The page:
• Identify and Avoid Triggers: Individuals with a history of seizures triggered by specific stimuli, such as flashing lights, should consider taking precautions to avoid similar triggers whenever possible. Awareness of personal triggers might help mitigate seizure occurrences (49).

By incorporating these preventive measures into your lifestyle, you can empower yourself to reduce the risk of experiencing seizures. While complete prevention may not be achievable, proactive steps may enhance your overall well-being and quality of life.

What To Do During A Seizure?

If someone close to you experiences a seizure, there are several steps you may take to offer support. It’s crucial to stay calm during the situation, as there’s no surefire way to halt a seizure once it begins. However, your assistance might make a difference.

The Centers for Disease Control and Prevention (CDC) offer the following guidance (50):

  • Stay by Their Side: Remain with the person throughout the seizure until it concludes or until they regain full consciousness.
  • Check for Medical Bracelet: Look for any medical identification the person might be wearing.
  • Remove Potential Hazards: If feasible, remove items like glasses or neckwear to prevent injury.
  • Guide to Safety: If the person is standing, gently steer them to the floor to prevent falling or harm. If they’re already on the ground, help position them on their side to avoid inhalation of saliva or vomit.
  • Provide Cushioning: If possible, place something soft under their head for added comfort.
  • Avoid Restraint: Refrain from restraining the person during the seizure and avoid placing objects in their mouth.

After the seizure ends, it’s important to:

  • Assess for Injuries: Check the person for any injuries sustained during the seizure.
  • Stay Present: Remain with them until they are fully awake and alert, providing a safe environment for rest.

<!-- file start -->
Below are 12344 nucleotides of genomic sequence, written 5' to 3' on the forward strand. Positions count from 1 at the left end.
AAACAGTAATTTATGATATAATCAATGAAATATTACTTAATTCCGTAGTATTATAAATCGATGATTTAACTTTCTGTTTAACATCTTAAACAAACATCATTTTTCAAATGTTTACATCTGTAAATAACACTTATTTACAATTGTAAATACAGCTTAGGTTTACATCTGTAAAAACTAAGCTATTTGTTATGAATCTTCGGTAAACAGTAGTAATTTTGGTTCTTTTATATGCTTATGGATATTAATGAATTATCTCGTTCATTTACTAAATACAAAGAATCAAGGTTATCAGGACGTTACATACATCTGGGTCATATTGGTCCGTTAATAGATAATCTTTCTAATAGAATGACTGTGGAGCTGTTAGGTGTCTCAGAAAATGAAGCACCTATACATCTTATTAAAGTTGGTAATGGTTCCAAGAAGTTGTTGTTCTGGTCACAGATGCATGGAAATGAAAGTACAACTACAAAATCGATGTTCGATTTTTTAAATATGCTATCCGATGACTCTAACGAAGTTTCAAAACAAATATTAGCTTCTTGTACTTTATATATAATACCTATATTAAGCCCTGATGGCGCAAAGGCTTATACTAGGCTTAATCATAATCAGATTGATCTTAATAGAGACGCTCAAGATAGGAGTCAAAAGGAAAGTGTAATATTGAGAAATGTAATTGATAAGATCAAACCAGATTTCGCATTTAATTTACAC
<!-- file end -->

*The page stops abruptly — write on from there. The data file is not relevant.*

• No Food or Drink: Do not offer them food or drink until they are fully conscious and alert.
  • Reposition: Turn them onto their side if they aren’t already in that position and clear their mouth of any fluids.

When to Seek Medical Assistance

While most seizures don’t demand immediate medical attention, there are instances when it’s essential to call for help. Some instances include but are not limited to the following:

  • The seizure persists for over 5 minutes.
  • There are recurrent seizures.
  • The person doesn’t regain consciousness after the seizure.
  • It happens in someone with no prior history of seizures.
  • The seizure occurs in a pregnant individual.

Understanding how to assist someone during a seizure might be vital in ensuring their safety and well-being. By following these guidelines and knowing when to seek professional help, you may provide valuable support to those experiencing seizures.

Remember, staying informed and remaining calm are key components in assisting individuals during such episodes.


Seizures are complex neurological events that may affect people of all ages. While they might be frightening to witness, it’s important to remember that they are often manageable with proper diagnosis and treatment. Understanding the different types of seizures, their causes, and potential triggers might empower you and your loved ones to effectively manage the condition.